Trevor is 46, Margaret is 62, Jonathon is 28: these people have faces, lives, children, partners, jobs, names - yet they can't read or write their own names. These people are not faceless, they are among us, struggling in plain sight. They are not to be looked down upon, but supported.

To promote the National Year of Reading, the State Library of Western Australia hosted an event last Friday (November 16th), to which I attended. Throughout the day, people would read aloud. Whether it was from a picture book, a poem, or a novel, all ages and reading levels joined in. A group of people from Student Edge read, and Better Beginnings read with one of their sponsors, Rio Tinto.

It was also an open mic, and lots of people came up to read. [Unfortunately, I didn't get enough pictures!]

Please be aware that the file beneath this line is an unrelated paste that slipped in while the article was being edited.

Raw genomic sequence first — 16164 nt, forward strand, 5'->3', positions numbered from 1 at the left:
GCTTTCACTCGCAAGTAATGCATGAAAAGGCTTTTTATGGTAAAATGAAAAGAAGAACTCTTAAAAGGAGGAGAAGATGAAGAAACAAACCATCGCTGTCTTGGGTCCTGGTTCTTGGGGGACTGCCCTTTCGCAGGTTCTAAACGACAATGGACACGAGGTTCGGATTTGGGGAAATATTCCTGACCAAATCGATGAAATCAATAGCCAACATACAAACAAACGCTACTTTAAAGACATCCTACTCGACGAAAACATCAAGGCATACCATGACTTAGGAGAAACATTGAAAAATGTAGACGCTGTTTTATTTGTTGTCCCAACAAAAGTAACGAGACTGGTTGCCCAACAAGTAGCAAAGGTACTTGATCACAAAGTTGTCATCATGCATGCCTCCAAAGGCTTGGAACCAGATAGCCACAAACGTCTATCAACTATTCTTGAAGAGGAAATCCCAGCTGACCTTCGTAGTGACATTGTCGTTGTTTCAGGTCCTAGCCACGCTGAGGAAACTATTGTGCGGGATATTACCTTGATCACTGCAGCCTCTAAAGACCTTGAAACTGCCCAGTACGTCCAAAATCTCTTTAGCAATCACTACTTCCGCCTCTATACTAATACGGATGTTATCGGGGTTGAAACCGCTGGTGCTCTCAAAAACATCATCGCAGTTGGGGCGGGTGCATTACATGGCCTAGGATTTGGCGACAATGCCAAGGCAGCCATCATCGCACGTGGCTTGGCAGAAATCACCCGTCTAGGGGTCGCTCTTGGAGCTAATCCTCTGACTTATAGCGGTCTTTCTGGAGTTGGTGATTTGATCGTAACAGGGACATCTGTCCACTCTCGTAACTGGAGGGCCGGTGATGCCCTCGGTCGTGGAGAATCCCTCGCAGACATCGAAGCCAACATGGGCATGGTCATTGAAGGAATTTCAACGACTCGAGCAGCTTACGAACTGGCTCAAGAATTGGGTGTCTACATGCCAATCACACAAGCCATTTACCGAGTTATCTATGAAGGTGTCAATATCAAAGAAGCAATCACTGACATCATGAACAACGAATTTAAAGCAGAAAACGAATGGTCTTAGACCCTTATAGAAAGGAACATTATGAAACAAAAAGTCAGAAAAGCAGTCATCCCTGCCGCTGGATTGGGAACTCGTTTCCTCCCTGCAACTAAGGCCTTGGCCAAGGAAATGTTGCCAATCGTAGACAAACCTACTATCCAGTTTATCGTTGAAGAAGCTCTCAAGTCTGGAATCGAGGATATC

1. Colleen 2. A great read from Lord of the Rings 3. Perma read from Inkheart by Cornelia Funke 4. Sam read a poem

There were also giant chalkboards placed around the Perth Cultural Centre, they each had a theme, and everyone was welcome to write on them... here are some of what was there.

November 11, 2012

REVIEW: The Unbecoming of Mara Dyer by Michelle Hodkin

Enticed by the well produced trailer, and hype about it in the YA world, I knew I had to purchase a copy of The Unbecoming of Mara Dyer. You might have seen my post "The Unbecoming of Me" a while back. If not, check it out - it includes the trailer and ominous letter from the beginning of the book.

Mara Dyer believes life can’t get any stranger than waking up in a hospital with no memory of how she got there.
It can.

She believes there must be more to the accident she can’t remember that killed her friends and left her strangely unharmed.
There is.

She doesn’t believe that after everything she’s been through, she can fall in love.